In August of 2017, Hurricane Harvey dumped several feet of rain on Houston, Texas, causing catastrophic flooding. Official responders didn’t have enough personnel or boats to rescue all the people trapped by the rising waters. So private citizens who owned small boats drove from all over Texas and beyond to help ferry people to safety. These were brave and generous acts.
Extraordinary acts of kindness and concern for the well-being of others are not rare. People help their neighbors, rush to rescue a kid in a burning car, and more. But ask the same neighbor or pedestrian to pay more in taxes to improve schools and healthcare, or support regulations to limit climate change that leads to heavier rainfall in flood-prone areas, and likely as not they will hunker down, worrying instead about their own bank account and personal interests.
Why are people kind and compassionate in some situations but suspicious and disobliging in others? Social scientists have long been asking questions like this because they are at the core of so many of the important concerns in society and how to address them. These debates seem to have intensified in a hyper-connected modern world, where the pace of change and dangers like climate change only accelerate.
A Bid to Scale Connectedness
The Bedari Foundation, a private family foundation established by Jennifer and Matthew C. Harris, has been supporting work in conservation, community, and health, and currently run programs in Africa and Asia. They’ve worked to encourage the sense of connectedness between people and nature, and between cultures, that they believe is central to humanity’s success.
Now the Harrises want to support development of the science and the tools behind kindness and connectedness to scale these qualities for the global community. The Bedari Foundation recently committed $20 million to the University of California Los Angeles to create the new UCLA Bedari Kindness Institute, following a three-year period of development with UCLA officials.
The institute will be housed within the university’s social science division, and will support interdisciplinary research into kindness in biology, psychology, evolutionary science, communications, economics and other specialties.
Although kindness may seem not seem at first glance like a typical academic topic, researchers say it can and must be studied with the same tools we use to understand all other aspects of human behavior.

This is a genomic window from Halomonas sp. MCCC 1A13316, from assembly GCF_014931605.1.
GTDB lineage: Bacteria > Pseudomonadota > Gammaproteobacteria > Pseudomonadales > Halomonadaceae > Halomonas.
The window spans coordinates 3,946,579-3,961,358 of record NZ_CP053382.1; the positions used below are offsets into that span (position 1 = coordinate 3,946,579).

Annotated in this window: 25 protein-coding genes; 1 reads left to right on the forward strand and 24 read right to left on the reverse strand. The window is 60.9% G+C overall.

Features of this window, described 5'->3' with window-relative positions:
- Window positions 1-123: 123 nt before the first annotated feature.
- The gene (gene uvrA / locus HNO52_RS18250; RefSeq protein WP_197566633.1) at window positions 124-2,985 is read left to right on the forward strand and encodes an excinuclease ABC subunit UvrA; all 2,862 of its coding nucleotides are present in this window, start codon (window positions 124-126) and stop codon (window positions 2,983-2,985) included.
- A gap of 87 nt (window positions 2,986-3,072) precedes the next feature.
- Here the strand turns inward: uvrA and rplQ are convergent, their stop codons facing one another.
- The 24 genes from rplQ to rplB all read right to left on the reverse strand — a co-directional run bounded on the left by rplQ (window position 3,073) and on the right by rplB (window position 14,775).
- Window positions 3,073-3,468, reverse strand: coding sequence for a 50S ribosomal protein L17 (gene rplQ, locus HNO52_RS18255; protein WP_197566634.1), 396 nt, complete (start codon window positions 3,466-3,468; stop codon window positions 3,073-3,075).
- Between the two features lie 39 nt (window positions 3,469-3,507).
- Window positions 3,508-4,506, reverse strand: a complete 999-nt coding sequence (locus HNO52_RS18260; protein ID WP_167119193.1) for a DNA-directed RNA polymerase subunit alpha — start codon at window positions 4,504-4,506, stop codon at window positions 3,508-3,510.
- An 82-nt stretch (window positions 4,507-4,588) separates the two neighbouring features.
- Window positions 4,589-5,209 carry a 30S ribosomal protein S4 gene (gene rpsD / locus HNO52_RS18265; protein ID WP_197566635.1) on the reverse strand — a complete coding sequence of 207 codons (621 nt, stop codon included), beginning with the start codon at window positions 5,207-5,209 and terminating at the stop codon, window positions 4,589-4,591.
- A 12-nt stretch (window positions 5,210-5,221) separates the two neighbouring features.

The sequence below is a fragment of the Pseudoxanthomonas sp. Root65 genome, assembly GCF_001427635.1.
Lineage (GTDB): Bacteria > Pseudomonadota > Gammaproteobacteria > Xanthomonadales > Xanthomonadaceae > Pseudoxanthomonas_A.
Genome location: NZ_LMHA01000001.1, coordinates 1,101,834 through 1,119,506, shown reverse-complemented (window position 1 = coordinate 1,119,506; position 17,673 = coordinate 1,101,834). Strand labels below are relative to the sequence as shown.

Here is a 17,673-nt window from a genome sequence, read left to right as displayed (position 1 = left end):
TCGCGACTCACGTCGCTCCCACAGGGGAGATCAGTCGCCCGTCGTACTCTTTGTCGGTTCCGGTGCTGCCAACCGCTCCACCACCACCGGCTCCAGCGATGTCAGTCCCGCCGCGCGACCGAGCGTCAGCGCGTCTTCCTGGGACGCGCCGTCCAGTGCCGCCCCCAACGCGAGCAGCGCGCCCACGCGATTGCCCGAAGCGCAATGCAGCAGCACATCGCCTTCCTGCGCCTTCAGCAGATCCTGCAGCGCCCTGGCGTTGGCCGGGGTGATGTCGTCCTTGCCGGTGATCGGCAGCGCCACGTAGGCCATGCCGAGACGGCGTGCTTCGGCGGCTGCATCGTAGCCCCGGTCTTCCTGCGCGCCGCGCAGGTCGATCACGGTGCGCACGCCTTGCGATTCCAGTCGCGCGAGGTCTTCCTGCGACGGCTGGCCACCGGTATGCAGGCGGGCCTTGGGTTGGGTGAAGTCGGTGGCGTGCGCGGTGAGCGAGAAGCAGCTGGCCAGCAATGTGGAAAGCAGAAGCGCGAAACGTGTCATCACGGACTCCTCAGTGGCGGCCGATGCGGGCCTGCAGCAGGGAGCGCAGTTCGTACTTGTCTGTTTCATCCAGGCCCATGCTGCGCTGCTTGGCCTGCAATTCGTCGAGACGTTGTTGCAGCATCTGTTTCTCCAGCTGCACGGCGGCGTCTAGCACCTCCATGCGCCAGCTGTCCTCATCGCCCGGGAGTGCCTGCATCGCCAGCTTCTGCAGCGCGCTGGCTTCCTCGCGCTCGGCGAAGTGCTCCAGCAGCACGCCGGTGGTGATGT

"What we mean by kindness are the thoughts, feelings, and beliefs that motivate actions intended to benefit another party," said Daniel Fessler, Ph.D., a UCLA anthropologist named as the new institute’s faculty director. "In so many areas today, kindness or its absence is very relevant. People don’t always make decisions on a rational basis, so we need to understand how we can help people make decisions that are in their own interests and the interests of society, collectively."
Commonly held perceptions and narratives that influence public debate in America and elsewhere, such as an “us-versus-them” mentality, winner-take-all, and xenophobia, said Fessler, are fundamentally problems of kindness.
"We’re all in the same lifeboat and having a fight in the lifeboat is a very bad idea," said Fessler. "We are all interconnected now."
The institute will also seek to translate research into real-world applications. Unlike typical academic operations, the institute will work to engage the public, particularly in Los Angeles, applying its research to help address matters of public policy such as homelessness.
As is increasingly seen in other areas of academia, the kindness institute is structured to focus researchers from across the campus on timely questions. "Many researchers at UCLA are working on topics that relate to kindness, and the institute will serve as a structure that allows people to come together across disciplinary boundaries to focus on these complex issues and important questions," said Darnell Hunt, Ph.D., the Dean of UCLA’s Social Sciences division, where the institute will reside. The institute aims to announce RFPs in the coming months and will begin offering courses at UCLA this year.
UCLA’s kindness institute is pretty novel, but it’s not completely alone. Stanford Medicine houses the Center for Compassion and Altruism Research and Education, and we recently wrote about a $100 million gift from South Dakota banking and credit billionaire T. Denny Sanford to University of San California San Diego, to establish the Sanford Institute for Empathy and Compassion. While those institutes will focus on compassion primarily within the medical profession, the UCLA initiative will work on a broader canvas.